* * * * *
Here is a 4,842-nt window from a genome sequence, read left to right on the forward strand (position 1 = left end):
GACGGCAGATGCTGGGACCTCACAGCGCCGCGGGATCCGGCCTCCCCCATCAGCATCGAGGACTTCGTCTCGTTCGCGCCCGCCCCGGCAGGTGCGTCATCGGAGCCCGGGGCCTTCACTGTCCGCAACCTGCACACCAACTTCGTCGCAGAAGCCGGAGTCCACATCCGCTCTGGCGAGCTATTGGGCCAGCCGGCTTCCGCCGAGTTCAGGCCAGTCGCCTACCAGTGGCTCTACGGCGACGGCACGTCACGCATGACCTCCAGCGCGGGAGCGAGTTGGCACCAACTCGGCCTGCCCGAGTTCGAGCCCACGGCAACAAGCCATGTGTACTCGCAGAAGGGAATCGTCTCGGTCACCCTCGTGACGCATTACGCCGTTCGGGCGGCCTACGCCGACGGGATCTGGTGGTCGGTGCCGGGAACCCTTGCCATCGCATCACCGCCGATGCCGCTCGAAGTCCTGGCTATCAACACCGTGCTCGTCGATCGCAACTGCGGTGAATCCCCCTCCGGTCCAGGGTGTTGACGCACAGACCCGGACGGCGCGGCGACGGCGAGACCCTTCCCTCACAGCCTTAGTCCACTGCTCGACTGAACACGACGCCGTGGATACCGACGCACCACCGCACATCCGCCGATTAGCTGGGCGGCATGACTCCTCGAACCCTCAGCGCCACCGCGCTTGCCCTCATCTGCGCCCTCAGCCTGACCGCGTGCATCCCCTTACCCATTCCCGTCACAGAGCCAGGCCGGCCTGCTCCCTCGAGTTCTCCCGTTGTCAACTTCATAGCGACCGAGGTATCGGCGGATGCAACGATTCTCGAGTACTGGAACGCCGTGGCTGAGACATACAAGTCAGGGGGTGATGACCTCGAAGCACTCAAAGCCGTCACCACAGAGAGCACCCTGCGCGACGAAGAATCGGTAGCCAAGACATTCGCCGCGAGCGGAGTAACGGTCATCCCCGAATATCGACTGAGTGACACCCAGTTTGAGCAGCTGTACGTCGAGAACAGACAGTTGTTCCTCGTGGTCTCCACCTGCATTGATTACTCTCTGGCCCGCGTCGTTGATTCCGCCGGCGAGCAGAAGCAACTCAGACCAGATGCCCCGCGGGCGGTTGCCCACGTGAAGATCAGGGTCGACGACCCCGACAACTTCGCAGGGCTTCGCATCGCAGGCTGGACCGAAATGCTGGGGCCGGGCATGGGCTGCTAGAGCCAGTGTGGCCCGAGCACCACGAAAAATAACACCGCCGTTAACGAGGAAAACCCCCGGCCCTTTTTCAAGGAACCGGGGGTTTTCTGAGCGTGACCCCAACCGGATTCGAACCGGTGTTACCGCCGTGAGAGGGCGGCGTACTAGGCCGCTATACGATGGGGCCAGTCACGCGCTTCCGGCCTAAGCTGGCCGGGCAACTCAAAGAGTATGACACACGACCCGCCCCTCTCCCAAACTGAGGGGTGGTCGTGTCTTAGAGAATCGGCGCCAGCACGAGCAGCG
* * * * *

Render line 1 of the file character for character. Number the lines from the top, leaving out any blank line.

Here is a 4,842-nt window from a genome sequence, read left to right on the forward strand (position 1 = left end):